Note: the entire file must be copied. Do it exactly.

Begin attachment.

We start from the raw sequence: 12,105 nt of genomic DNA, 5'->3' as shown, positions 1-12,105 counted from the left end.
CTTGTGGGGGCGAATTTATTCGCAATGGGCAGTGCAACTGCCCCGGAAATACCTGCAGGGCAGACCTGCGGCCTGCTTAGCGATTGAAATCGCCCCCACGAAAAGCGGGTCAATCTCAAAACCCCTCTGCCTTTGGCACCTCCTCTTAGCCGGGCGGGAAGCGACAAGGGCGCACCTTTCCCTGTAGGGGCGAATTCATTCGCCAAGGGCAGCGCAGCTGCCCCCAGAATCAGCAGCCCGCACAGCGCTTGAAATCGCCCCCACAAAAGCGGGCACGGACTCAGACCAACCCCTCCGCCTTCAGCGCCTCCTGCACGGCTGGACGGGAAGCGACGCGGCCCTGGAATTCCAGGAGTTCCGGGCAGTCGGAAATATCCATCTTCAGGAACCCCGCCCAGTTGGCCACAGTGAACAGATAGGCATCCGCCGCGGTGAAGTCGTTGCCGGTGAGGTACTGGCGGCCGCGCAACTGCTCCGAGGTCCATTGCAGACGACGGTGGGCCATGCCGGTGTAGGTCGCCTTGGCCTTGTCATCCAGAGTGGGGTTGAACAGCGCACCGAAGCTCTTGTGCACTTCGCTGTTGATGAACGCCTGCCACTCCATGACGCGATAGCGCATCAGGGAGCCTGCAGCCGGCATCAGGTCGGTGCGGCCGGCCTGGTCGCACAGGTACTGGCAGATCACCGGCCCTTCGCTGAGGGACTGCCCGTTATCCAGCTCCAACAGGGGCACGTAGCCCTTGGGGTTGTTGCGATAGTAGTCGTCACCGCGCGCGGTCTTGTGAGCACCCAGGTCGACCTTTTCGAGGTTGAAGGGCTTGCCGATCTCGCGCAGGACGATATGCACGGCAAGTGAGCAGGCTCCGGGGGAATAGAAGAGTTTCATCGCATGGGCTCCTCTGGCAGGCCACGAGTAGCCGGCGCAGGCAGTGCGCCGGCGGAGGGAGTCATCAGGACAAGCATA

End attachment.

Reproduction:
We start from the raw sequence: 12,105 nt of genomic DNA, 5'->3' as shown, positions 1-12,105 counted from the left end.
CTTGTGGGGGCGAATTTATTCGCAATGGGCAGTGCAACTGCCCCGGAAATACCTGCAGGGCAGACCTGCGGCCTGCTTAGCGATTGAAATCGCCCCCACGAAAAGCGGGTCAATCTCAAAACCCCTCTGCCTTTGGCACCTCCTCTTAGCCGGGCGGGAAGCGACAAGGGCGCACCTTTCCCTGTAGGGGCGAATTCATTCGCCAAGGGCAGCGCAGCTGCCCCCAGAATCAGCAGCCCGCACAGCGCTTGAAATCGCCCCCACAAAAGCGGGCACGGACTCAGACCAACCCCTCCGCCTTCAGCGCCTCCTGCACGGCTGGACGGGAAGCGACGCGGCCCTGGAATTCCAGGAGTTCCGGGCAGTCGGAAATATCCATCTTCAGGAACCCCGCCCAGTTGGCCACAGTGAACAGATAGGCATCCGCCGCGGTGAAGTCGTTGCCGGTGAGGTACTGGCGGCCGCGCAACTGCTCCGAGGTCCATTGCAGACGACGGTGGGCCATGCCGGTGTAGGTCGCCTTGGCCTTGTCATCCAGAGTGGGGTTGAACAGCGCACCGAAGCTCTTGTGCACTTCGCTGTTGATGAACGCCTGCCACTCCATGACGCGATAGCGCATCAGGGAGCCTGCAGCCGGCATCAGGTCGGTGCGGCCGGCCTGGTCGCACAGGTACTGGCAGATCACCGGCCCTTCGCTGAGGGACTGCCCGTTATCCAGCTCCAACAGGGGCACGTAGCCCTTGGGGTTGTTGCGATAGTAGTCGTCACCGCGCGCGGTCTTGTGAGCACCCAGGTCGACCTTTTCGAGGTTGAAGGGCTTGCCGATCTCGCGCAGGACGATATGCACGGCAAGTGAGCAGGCTCCGGGGGAATAGAAGAGTTTCATCGCATGGGCTCCTCTGGCAGGCCACGAGTAGCCGGCGCAGGCAGTGCGCCGGCGGAGGGAGTCATCAGGACAAGCATA